Then, there is the time value of money.

Anyone who has taken a finance class or sat through a 401(k) presentation at work has a logical understanding that when it comes to investing, time matters. Mathematically, John, who begins to invest at 50 years old, will have to save more and get comfortable with higher risk to catch up to Jane, who stepped on this path at 25. We have all seen the comparison charts that show the differences between these scenarios, so I won’t include one here. The bottom line is that John will probably have to sacrifice more of his current lifestyle, and his results will be subject to considerable market volatility risk — an equivalent of crossing your fingers and hoping for the best, but with retirement security at stake.

Finally, there is the health and relationship cost.

You may not have thought of it this way, but poor financial planning affects more than just your bank account. Your peace of mind and health are on the line, as well. Anxiety over whether you can cover an unexpected breakdown of your car or an urgent need to replace your fridge is not just emotionally difficult — it can have physical consequences. Money worries can also put a strain on personal relationships and careers. Financial misery has a way of turning into a vicious cycle that can be tough to break.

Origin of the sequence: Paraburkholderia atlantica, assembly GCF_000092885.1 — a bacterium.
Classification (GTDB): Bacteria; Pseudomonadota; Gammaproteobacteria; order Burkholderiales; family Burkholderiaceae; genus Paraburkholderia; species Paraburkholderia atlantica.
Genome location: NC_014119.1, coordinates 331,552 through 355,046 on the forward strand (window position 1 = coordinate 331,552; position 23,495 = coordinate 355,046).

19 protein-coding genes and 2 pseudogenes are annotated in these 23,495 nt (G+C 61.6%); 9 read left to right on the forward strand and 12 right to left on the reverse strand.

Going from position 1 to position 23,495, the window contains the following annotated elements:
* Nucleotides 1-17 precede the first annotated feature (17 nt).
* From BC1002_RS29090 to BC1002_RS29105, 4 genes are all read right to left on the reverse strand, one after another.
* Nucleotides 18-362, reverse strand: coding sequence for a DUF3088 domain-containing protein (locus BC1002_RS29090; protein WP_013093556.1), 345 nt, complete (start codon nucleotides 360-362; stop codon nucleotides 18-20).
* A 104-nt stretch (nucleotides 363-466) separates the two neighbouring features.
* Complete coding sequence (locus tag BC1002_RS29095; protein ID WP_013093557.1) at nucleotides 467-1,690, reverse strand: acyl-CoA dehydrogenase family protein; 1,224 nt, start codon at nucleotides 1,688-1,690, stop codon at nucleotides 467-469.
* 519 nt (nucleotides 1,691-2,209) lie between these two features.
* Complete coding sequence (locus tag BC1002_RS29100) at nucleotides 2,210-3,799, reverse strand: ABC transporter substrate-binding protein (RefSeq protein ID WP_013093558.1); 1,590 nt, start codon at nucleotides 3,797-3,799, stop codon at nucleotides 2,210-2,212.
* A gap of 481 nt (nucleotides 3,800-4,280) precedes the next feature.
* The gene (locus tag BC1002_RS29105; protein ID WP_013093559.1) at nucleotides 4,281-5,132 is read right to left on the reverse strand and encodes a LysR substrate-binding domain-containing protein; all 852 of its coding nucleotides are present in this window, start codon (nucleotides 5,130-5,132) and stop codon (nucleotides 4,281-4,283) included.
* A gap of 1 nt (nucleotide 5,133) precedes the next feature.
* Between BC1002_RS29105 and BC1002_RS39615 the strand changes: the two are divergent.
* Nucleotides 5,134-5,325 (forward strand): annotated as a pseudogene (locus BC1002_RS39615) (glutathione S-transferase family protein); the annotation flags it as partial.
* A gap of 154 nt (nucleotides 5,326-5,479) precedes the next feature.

Starting today is always better than starting tomorrow.

The good news is that you can change the course of your financial future by taking simple actions today. The relative degree of the improvement will depend on your personal circumstances and decisions you make. Some only need a slight course-correction, while others must dramatically alter their lifestyles and choices if they want to get on track.

If you find yourself worrying about money, begin by pondering three questions.

  • How sustainable is my current lifestyle?
  • How comfortable would I like to be in the long run?
  • Am I willing to live with the stress that financial uncertainty is causing for me?